Climate Survey Results

A big thank you to the almost 250 people who took the time to fill out the One Cowichan climate survey. We wanted to ask community members for their thoughts on what One Cowichan might do in a local climate campaign. Here are the results. We know this is not a 'scientific' poll - more of a temperature check from a set of people who are interested.


Question One: How Concerned Are You About Climate Change?

The vast majority of respondents marked "very concerned," which isn't a surprise considering those most concerned may be most motivated to fill out the survey, but public opinion is also trending in this direction.


Question Two: What Aspects Of Climate Change Most Worry You?

People expressed a wide range of concerns. We thought one of the best ways to capture these would be to create a word cloud, where the more frequent words appear largest. Here's how that turned out:

Given the impacts we are already seeing each summer on the Cowichan River due to drought, it's no surprise that "water" features prominently. Here is a selection of quotes given in answer to this question:

“Impacts to communities like drought, flood, fire and impacts on ecosystems.”

“Community denial of urgency.”

“That so many of the people with political clout and the means to do something about it, just aren't, in any seriously meaningful way.”

“I am worried about our childrens' future, and about how vulnerable people, the under-housed, disabled and marginalized, will be affected.”

“As a region with many coastal communities, sea level rise is going to have a big impact on us, especially First Nations as much of Cowichan Tribes' reserve lands are in the flood plains.”

“Food shortages.”

“All of it.”


Question Three: So Far, How Would You Rate The Response Of Local Governments In Cowichan To Climate Change?

It would appear that most people are unaware of any initiatives of local governments on climate change either because they haven't heard about them or because they aren't that strong.


Question Four: What Kinds Of Things Do You Think The One Cowichan Community Should Do To Foster More Climate Action?

There was a great diversity of answers to this question. It can be broken down into two general categories of thoughts: the various policy issues that could be worked on, and the kinds of tactics to employ.

In terms of the policy issues, again, there was a great diversity, captured in this table:

One question to ask in terms of issues is one of jurisdiction - which ones are most properly in the domain of local government? Land use is obviously a key local issue, both in terms of whether councils are approving more sprawl vs. more density, as well as how carbon is managed in trees and soil - for example in the North Cowichan municipal forest.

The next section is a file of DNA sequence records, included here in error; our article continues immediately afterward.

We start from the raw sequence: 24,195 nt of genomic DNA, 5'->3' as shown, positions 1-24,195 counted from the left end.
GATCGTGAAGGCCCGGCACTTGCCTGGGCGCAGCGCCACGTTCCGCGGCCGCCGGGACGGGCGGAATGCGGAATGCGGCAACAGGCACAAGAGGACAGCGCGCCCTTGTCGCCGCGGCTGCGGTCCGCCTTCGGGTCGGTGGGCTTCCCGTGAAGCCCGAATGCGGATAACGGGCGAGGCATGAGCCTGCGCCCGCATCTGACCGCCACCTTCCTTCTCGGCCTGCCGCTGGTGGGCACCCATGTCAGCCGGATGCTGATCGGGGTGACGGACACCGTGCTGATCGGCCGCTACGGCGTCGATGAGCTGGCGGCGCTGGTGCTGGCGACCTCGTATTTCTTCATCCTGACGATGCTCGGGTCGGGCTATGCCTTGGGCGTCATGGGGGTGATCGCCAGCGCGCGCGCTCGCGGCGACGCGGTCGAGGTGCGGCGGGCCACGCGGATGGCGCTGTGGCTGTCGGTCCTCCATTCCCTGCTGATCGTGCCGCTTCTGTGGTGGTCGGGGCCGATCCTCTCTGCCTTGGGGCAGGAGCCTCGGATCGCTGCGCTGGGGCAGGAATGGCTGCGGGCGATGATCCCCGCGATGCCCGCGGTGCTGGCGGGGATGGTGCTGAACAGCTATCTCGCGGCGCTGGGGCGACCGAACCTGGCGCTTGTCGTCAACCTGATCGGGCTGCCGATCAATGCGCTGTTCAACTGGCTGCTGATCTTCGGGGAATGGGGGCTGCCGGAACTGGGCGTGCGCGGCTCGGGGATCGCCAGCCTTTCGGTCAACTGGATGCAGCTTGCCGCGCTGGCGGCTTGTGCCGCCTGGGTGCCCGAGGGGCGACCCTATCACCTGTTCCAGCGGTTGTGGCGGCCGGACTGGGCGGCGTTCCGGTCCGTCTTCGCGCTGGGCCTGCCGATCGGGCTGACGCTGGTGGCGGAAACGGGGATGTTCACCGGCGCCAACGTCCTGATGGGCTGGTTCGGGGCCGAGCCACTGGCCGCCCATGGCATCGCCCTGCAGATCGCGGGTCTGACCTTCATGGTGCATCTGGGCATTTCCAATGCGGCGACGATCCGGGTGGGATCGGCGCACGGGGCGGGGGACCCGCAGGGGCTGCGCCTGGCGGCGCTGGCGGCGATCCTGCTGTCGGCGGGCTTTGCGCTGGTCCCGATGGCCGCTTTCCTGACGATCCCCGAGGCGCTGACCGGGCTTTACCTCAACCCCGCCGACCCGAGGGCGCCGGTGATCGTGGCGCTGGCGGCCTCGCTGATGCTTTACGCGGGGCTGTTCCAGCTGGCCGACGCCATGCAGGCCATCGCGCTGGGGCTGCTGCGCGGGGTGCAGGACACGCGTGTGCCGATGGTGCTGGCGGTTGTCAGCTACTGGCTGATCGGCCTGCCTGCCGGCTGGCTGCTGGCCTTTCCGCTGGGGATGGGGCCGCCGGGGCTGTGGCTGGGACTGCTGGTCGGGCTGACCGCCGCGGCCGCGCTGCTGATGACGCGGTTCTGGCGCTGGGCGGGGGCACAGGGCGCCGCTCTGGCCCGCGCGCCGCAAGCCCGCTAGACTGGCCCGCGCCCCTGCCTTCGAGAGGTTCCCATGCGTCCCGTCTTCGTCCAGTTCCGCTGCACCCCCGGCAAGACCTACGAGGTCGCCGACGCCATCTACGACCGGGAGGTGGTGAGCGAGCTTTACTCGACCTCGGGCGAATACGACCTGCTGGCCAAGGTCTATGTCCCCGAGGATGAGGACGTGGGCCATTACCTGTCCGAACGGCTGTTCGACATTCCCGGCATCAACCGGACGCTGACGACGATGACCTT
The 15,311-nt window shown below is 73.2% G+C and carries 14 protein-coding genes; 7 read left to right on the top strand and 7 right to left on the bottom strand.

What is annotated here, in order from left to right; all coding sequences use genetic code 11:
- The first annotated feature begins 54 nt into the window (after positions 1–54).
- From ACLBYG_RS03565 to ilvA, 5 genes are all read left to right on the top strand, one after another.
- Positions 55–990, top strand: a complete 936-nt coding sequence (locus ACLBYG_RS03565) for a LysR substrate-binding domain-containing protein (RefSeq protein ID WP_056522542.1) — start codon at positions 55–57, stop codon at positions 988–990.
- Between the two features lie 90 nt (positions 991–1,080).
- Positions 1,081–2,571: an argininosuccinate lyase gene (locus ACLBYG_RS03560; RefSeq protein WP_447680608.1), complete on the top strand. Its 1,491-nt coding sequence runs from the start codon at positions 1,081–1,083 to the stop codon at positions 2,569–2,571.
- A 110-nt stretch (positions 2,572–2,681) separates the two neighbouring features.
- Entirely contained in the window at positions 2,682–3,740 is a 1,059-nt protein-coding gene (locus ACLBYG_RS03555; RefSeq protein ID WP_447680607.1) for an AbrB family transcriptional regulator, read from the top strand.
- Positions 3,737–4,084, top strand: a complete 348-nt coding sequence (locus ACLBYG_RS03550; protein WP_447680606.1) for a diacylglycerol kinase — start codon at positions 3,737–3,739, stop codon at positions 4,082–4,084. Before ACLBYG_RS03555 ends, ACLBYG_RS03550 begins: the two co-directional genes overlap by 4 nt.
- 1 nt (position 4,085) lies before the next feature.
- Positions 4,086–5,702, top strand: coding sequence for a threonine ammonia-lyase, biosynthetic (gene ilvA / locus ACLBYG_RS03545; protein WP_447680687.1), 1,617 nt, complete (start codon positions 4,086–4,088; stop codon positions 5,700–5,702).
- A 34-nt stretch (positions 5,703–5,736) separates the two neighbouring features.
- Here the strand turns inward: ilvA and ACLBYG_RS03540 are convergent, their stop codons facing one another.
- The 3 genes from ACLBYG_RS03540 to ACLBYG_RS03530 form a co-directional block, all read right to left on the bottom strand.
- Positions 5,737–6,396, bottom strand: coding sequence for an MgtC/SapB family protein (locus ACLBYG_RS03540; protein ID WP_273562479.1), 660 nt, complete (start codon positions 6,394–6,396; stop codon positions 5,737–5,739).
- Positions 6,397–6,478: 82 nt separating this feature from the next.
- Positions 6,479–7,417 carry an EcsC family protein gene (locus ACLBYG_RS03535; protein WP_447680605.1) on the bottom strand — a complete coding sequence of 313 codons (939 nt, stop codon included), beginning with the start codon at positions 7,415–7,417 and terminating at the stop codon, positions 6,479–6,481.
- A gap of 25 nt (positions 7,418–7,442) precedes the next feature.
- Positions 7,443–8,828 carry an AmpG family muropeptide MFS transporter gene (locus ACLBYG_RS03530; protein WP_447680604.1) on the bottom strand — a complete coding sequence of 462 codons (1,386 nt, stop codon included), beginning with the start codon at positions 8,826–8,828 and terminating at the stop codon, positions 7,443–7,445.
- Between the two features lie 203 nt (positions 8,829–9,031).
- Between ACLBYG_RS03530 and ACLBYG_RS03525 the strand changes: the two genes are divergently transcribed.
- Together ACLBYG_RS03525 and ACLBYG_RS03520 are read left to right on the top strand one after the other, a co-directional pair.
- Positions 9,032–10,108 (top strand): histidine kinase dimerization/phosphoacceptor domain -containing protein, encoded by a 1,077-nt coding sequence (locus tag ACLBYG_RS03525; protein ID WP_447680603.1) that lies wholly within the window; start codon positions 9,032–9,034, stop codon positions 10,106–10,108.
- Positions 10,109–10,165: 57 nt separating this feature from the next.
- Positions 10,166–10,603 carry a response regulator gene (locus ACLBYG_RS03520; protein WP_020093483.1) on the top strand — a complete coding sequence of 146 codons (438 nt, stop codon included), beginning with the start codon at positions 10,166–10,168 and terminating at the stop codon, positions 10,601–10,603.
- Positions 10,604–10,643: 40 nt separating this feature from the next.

In terms of tactics, again there was a diversity of thoughts. Here is a selection of quotes in answer to this question that relate to tactics:

“Keep talking to people.”

“Put pressure on local government to declare an emergency, communicate about that effectively, and stop with the incrementalism and take meaningful action. One Cowichan can identify some specific things local governments needs to do and push hard to get them moving.”

“Stage community events focusing on the main climate change issues as they affect us now and likely to in the future. To become a dominant rallying place in regional climate change issues and gradually link to others in our political area and beyond.”

"Raise awareness through newspaper articles, public media, speakers in our local schools, using whatever method you can to get the word out there." 

"Highlight what local actions have been taken and what actions could be taken; by local government and by local agencies and by individual households."

"Constantly advertise our concern to powers that be. Rallies, emails, letters, town hall meetings, keep it at the forefront of CVRD, constantly in their faces, right under their noses. Vote for people who are leaders of local climate action."

"Raise awareness among young people. Face to face polling, campaigning. Public conversations."

"Continue Collaboration with local NGOs and promote legislative change."

"Build relationships between the diverse types of local people with the aim to; develop strategy, inform policy, compile reference guides to better standards."


Conclusion - What Happens Next?

Over the coming weeks we will be taking this input and shaping it into a local climate campaign. If you are interested in joining fellow citizens in this initiative, please drop us a line!